The Indian and Chinese armies began negotiations to resolve the border row in eastern Ladakh exactly a year ago, but the two sides have only had limited success in hammering out an agreement for disengagement of rival soldiers deployed at friction points on the contested Line of Actual Control (LAC), people tracking the military talks said on Saturday.
The Indian Army and the Chinese People’s Liberation Army (PLA) have held 11 rounds of talks between corps commander-ranked officers since June 6, 2020 to reduce tensions along the disputed border.
|Credit: Hindustan Times|
The only significant outcome of the military dialogue has been the disengagement of front-line troops and weaponry in the Pangong Tso sector in mid-February after the ninth round of talks, one of the officials cited above said on condition of anonymity.“Disengagement is stuck at the other friction points. Talks have not made any headway in resolving the problems at Hot Springs, Gogra and Depsang. Negotiations are on but there is no end in sight to the standoff. We will continue to engage the Chinese side to find a solution,” said a second official, asking not to be named.
Both armies have 50,000 to 60,000 troops each in the Ladakh theatre and the deployments haven’t thinned after the disengagement in the Pangong Tso sector.
On May 28, army chief General Manoj Mukund Naravane said his soldiers were on high alert as the PLA continued to base its troops and mechanised elements including tanks in its “immediate depth” across the LAC from where they could be deployed to forward areas at short notice. (Immediate depth in the context of the Ladakh sector refers to a distance of 150 km to 200 km from the LAC.)
Naravane said results should not be expected after every round of talks, citing the case of Pangong Tso, where disengagement took place after nine rounds.
The corps commanders’ meetings have had mixed results as those talks were successful in negotiating the disengagement in the Pangong Tso area but there has been no further progress, said former Northern Army commander Lieutenant General DS Hooda (retd). “It is important to understand that success in negotiations between military commanders has to be preceded by groundwork that is laid by political and diplomatic engagements. We saw this happening prior to the ninth round of military talks where both sides worked out the modalities for disengagement from Pangong Tso. A similar combined effort is required,” Hooda said.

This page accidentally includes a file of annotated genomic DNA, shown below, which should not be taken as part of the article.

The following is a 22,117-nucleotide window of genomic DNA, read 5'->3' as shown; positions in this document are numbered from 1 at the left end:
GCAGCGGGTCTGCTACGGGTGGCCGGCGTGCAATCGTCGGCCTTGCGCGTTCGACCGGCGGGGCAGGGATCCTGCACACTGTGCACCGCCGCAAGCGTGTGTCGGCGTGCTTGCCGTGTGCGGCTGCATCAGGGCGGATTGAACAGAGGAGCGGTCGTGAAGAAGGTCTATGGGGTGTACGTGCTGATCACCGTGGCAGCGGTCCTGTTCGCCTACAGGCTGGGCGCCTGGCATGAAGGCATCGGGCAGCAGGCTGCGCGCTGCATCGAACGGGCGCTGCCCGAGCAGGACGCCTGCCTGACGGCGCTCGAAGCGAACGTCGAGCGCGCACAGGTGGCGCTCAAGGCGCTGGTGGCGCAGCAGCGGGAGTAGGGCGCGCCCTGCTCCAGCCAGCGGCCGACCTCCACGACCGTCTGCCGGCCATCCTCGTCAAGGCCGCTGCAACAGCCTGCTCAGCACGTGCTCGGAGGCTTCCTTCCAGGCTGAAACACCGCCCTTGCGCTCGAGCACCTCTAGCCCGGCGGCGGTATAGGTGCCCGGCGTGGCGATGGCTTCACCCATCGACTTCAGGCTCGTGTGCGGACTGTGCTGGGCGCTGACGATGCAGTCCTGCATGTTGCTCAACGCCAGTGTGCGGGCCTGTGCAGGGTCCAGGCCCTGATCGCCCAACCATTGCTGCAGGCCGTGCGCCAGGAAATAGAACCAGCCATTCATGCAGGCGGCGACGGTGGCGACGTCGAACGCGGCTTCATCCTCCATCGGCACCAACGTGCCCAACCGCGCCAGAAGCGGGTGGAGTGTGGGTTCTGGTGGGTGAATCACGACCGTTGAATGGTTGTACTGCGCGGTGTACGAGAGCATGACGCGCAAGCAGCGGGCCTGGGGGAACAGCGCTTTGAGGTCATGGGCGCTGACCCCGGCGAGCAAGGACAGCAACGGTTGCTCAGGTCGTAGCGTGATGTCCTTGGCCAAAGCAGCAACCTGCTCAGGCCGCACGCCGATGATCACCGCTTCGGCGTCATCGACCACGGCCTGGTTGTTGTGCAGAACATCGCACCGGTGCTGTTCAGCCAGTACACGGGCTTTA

He added that the military commanders by themselves cannot take any decisions unless the principles of an agreement have been worked out at the political or diplomatic level.
The Indian Army’s focus is on resolving outstanding problems with the PLA at Hot Springs, Gogra and Depsang, but the disengagement process has hit a wall as a result of the PLA’s reluctance to pull back its forward deployed troops and restore the status quo ante of April 2020, as previously reported by Hindustan Times.
The Indian Army’s patrolling activity has been affected in Hot Springs and Gogra, where rival troops are forward deployed and where skeletal disengagement took place last year, but the gains could not be consolidated.
The PLA’s deployments in Depsang have also hindered access of Indian soldiers to routes including the ones leading to Patrolling Points (PP) 10, 11, 11-A, 12 and 13. To be sure, the problems at Depsang predate the current border standoff.“Disengagement is just the first phase of a broader, more comprehensive plan of establishing the status quo ante of April 2020. It will be followed by de-escalation and finally de-induction of forces. We continue to remain vigilant,” Naravane said on May 28.
The two armies held the first round of military talks on June 6, 2020. However, the Galwan Valley skirmish on June 15, 2020 created severe complications and dashed hopes of any significant breakthrough. The brutal clash that left 20 Indian soldiers and an undisclosed number of Chinese troops dead created a huge trust deficit between the two sides.